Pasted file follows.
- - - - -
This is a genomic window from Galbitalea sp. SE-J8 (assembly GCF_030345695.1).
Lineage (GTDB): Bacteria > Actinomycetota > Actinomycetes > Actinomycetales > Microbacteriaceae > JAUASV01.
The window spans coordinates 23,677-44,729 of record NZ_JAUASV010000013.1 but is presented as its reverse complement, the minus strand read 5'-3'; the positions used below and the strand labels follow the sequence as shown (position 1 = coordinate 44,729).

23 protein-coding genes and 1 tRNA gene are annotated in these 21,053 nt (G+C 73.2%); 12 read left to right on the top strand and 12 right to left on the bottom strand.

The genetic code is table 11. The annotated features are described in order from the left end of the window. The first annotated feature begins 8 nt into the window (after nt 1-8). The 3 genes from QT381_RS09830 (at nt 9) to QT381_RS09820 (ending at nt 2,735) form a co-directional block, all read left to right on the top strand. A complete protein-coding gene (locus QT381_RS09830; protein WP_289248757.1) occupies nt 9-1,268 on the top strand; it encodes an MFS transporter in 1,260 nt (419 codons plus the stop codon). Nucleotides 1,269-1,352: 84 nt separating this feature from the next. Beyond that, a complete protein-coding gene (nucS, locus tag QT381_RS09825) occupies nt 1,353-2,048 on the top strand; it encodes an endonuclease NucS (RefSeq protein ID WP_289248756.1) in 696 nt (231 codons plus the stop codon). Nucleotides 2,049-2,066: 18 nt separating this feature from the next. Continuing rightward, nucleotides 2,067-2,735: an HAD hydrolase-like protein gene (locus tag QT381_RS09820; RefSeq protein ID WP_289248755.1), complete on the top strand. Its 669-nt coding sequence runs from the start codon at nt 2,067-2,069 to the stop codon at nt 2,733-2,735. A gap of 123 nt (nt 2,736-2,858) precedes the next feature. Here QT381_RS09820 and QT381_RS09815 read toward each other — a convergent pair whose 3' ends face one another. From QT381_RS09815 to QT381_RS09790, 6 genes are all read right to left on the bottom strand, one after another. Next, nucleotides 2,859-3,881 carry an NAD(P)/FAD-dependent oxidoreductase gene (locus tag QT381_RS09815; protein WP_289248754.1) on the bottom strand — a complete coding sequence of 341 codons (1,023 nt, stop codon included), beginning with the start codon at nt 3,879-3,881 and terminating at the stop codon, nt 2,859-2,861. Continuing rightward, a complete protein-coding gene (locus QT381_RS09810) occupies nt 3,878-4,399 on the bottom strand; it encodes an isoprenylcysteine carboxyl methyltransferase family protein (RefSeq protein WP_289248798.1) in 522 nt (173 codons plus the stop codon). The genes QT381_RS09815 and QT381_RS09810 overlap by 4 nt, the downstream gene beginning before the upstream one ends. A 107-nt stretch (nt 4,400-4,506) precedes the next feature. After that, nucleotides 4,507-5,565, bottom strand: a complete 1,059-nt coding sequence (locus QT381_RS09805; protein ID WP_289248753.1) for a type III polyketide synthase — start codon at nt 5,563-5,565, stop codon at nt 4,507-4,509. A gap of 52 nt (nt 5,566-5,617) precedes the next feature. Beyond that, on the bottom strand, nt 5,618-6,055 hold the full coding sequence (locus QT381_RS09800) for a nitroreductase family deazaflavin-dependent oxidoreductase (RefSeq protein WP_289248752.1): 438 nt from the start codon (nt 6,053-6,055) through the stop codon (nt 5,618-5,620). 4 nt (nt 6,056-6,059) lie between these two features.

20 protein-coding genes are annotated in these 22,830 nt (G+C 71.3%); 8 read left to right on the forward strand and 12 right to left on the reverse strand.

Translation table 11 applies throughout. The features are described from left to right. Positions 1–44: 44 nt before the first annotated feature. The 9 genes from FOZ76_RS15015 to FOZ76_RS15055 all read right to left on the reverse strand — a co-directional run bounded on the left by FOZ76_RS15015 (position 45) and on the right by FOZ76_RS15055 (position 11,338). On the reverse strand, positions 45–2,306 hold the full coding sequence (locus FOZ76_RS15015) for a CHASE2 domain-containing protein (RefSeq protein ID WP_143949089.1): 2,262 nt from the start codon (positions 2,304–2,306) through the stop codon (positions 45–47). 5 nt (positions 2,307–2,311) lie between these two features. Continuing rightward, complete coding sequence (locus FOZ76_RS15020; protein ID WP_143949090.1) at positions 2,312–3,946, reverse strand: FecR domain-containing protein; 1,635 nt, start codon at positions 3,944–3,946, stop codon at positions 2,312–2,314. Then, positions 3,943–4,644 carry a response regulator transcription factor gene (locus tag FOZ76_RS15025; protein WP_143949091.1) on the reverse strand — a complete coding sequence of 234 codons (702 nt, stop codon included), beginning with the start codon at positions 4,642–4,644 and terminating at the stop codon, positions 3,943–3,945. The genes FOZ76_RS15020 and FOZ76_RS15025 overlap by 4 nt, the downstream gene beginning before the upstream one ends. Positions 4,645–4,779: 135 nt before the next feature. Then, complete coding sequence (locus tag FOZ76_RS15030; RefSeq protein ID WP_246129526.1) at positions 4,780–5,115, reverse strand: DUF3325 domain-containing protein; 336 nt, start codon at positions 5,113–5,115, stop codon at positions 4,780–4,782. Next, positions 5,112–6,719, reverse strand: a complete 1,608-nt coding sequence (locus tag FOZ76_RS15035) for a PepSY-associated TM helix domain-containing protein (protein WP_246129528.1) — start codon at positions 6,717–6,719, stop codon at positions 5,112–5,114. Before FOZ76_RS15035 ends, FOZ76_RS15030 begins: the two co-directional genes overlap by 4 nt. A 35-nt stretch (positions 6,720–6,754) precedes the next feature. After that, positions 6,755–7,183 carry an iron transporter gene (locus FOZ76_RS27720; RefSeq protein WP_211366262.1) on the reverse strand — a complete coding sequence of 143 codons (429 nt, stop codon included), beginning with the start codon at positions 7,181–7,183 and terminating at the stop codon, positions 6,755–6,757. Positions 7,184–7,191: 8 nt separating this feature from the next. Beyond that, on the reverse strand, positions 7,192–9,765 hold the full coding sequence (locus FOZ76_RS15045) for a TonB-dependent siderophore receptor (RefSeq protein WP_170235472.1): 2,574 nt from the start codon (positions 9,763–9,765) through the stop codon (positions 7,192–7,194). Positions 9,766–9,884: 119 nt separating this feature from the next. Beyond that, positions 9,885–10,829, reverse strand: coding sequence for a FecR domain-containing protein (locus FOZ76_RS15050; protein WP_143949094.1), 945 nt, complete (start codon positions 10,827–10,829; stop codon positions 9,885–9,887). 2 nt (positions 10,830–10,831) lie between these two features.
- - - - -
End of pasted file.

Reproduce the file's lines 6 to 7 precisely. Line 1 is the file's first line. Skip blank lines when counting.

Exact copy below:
20 protein-coding genes are annotated in these 22,830 nt (G+C 71.3%); 8 read left to right on the forward strand and 12 right to left on the reverse strand.

Translation table 11 applies throughout. The features are described from left to right. Positions 1–44: 44 nt before the first annotated feature. The 9 genes from FOZ76_RS15015 to FOZ76_RS15055 all read right to left on the reverse strand — a co-directional run bounded on the left by FOZ76_RS15015 (position 45) and on the right by FOZ76_RS15055 (position 11,338). On the reverse strand, positions 45–2,306 hold the full coding sequence (locus FOZ76_RS15015) for a CHASE2 domain-containing protein (RefSeq protein ID WP_143949089.1): 2,262 nt from the start codon (positions 2,304–2,306) through the stop codon (positions 45–47). 5 nt (positions 2,307–2,311) lie between these two features. Continuing rightward, complete coding sequence (locus FOZ76_RS15020; protein ID WP_143949090.1) at positions 2,312–3,946, reverse strand: FecR domain-containing protein; 1,635 nt, start codon at positions 3,944–3,946, stop codon at positions 2,312–2,314. Then, positions 3,943–4,644 carry a response regulator transcription factor gene (locus tag FOZ76_RS15025; protein WP_143949091.1) on the reverse strand — a complete coding sequence of 234 codons (702 nt, stop codon included), beginning with the start codon at positions 4,642–4,644 and terminating at the stop codon, positions 3,943–3,945. The genes FOZ76_RS15020 and FOZ76_RS15025 overlap by 4 nt, the downstream gene beginning before the upstream one ends. Positions 4,645–4,779: 135 nt before the next feature. Then, complete coding sequence (locus tag FOZ76_RS15030; RefSeq protein ID WP_246129526.1) at positions 4,780–5,115, reverse strand: DUF3325 domain-containing protein; 336 nt, start codon at positions 5,113–5,115, stop codon at positions 4,780–4,782. Next, positions 5,112–6,719, reverse strand: a complete 1,608-nt coding sequence (locus tag FOZ76_RS15035) for a PepSY-associated TM helix domain-containing protein (protein WP_246129528.1) — start codon at positions 6,717–6,719, stop codon at positions 5,112–5,114. Before FOZ76_RS15035 ends, FOZ76_RS15030 begins: the two co-directional genes overlap by 4 nt. A 35-nt stretch (positions 6,720–6,754) precedes the next feature. After that, positions 6,755–7,183 carry an iron transporter gene (locus FOZ76_RS27720; RefSeq protein WP_211366262.1) on the reverse strand — a complete coding sequence of 143 codons (429 nt, stop codon included), beginning with the start codon at positions 7,181–7,183 and terminating at the stop codon, positions 6,755–6,757. Positions 7,184–7,191: 8 nt separating this feature from the next. Beyond that, on the reverse strand, positions 7,192–9,765 hold the full coding sequence (locus FOZ76_RS15045) for a TonB-dependent siderophore receptor (RefSeq protein WP_170235472.1): 2,574 nt from the start codon (positions 9,763–9,765) through the stop codon (positions 7,192–7,194). Positions 9,766–9,884: 119 nt separating this feature from the next. Beyond that, positions 9,885–10,829, reverse strand: coding sequence for a FecR domain-containing protein (locus FOZ76_RS15050; protein WP_143949094.1), 945 nt, complete (start codon positions 10,827–10,829; stop codon positions 9,885–9,887). 2 nt (positions 10,830–10,831) lie between these two features.